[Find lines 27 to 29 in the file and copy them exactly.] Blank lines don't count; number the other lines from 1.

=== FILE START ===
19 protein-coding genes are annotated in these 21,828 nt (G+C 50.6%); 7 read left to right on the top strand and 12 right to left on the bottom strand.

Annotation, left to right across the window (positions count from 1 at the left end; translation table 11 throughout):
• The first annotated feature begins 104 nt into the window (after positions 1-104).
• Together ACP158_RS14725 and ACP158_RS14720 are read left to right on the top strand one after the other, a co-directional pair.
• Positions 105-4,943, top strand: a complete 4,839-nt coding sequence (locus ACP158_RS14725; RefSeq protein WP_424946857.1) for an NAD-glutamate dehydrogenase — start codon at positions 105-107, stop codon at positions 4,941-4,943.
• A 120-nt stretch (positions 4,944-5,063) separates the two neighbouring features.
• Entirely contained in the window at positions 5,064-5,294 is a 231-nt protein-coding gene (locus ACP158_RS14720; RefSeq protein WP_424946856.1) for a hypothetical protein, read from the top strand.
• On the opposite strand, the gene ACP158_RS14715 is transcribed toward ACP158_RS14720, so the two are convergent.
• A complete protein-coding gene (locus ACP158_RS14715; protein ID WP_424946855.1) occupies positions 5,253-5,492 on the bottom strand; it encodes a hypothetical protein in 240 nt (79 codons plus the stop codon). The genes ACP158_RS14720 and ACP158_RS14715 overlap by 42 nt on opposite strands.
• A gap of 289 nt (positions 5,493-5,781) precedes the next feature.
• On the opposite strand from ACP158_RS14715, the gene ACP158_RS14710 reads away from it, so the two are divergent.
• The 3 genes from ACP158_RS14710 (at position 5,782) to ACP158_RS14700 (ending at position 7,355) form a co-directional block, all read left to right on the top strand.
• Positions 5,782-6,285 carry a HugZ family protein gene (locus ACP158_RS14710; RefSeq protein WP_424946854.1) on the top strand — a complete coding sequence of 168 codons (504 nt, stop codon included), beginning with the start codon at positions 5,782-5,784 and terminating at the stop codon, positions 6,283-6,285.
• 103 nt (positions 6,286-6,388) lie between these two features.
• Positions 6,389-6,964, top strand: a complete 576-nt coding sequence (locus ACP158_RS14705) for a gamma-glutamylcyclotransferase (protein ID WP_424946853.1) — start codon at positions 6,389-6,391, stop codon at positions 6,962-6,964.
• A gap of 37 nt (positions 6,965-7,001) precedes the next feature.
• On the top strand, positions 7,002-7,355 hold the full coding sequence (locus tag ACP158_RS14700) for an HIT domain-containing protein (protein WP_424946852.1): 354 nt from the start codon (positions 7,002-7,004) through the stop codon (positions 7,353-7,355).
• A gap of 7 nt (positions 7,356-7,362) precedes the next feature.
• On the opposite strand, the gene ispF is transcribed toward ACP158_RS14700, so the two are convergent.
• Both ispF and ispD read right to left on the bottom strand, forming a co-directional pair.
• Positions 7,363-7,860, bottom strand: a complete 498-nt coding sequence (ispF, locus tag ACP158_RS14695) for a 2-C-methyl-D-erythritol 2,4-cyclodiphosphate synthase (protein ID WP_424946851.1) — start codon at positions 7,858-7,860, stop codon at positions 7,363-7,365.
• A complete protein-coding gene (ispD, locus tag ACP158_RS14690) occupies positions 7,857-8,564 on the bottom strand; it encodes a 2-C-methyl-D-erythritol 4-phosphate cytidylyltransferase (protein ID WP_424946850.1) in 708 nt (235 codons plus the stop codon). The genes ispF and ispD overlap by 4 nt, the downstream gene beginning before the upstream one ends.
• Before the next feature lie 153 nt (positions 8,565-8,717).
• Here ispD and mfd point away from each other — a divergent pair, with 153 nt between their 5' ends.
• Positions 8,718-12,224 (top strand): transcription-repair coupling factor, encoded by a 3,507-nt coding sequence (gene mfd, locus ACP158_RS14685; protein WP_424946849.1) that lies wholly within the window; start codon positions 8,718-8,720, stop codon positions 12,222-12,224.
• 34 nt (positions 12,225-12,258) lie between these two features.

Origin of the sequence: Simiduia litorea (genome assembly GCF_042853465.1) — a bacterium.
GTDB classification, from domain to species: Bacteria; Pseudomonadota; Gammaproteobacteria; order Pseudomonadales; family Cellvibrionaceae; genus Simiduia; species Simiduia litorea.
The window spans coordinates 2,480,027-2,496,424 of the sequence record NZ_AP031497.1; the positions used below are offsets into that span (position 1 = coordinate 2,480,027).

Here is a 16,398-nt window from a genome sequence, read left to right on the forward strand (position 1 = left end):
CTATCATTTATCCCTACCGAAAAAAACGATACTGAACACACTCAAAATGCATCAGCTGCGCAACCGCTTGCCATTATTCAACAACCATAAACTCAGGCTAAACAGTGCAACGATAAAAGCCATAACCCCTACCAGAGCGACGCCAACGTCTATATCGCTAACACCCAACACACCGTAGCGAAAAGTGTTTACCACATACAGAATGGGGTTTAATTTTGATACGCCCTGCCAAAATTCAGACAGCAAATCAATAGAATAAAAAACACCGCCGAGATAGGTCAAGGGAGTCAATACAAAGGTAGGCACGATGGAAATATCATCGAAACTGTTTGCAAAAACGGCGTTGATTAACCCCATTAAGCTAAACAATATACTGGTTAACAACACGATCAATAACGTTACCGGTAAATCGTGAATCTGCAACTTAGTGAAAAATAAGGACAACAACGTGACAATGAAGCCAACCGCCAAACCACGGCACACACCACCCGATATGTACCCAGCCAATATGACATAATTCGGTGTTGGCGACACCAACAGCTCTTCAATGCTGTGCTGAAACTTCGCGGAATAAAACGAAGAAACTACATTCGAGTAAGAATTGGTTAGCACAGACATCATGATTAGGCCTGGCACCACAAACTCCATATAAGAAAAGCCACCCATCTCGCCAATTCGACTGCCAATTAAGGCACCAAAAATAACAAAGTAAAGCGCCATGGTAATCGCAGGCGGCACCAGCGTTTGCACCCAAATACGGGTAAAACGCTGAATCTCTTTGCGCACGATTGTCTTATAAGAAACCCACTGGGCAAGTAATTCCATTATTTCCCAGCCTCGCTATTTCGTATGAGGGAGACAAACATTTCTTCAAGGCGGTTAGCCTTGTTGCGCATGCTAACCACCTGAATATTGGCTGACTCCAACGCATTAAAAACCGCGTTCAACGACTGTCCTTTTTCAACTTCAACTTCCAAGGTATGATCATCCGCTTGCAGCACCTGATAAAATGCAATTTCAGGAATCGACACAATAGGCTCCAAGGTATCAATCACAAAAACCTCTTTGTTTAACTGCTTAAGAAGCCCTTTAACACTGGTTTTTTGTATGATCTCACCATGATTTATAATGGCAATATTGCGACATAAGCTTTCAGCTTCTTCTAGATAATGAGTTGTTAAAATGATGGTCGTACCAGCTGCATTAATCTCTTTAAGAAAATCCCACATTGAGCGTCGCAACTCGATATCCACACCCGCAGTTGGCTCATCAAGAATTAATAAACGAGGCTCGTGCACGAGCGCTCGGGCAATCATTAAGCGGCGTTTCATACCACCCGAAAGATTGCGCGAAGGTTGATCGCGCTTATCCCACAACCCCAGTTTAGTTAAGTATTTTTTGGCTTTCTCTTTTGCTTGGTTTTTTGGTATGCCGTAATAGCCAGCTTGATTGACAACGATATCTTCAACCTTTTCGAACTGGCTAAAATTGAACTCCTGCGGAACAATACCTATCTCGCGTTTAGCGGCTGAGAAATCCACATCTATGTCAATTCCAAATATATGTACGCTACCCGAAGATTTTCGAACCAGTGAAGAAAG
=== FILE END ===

Origin of the sequence: Simiduia litorea (genome assembly GCF_042853465.1) — a bacterium.
GTDB classification, from domain to species: Bacteria; Pseudomonadota; Gammaproteobacteria; order Pseudomonadales; family Cellvibrionaceae; genus Simiduia; species Simiduia litorea.
The window spans coordinates 2,480,027-2,496,424 of the sequence record NZ_AP031497.1; the positions used below are offsets into that span (position 1 = coordinate 2,480,027).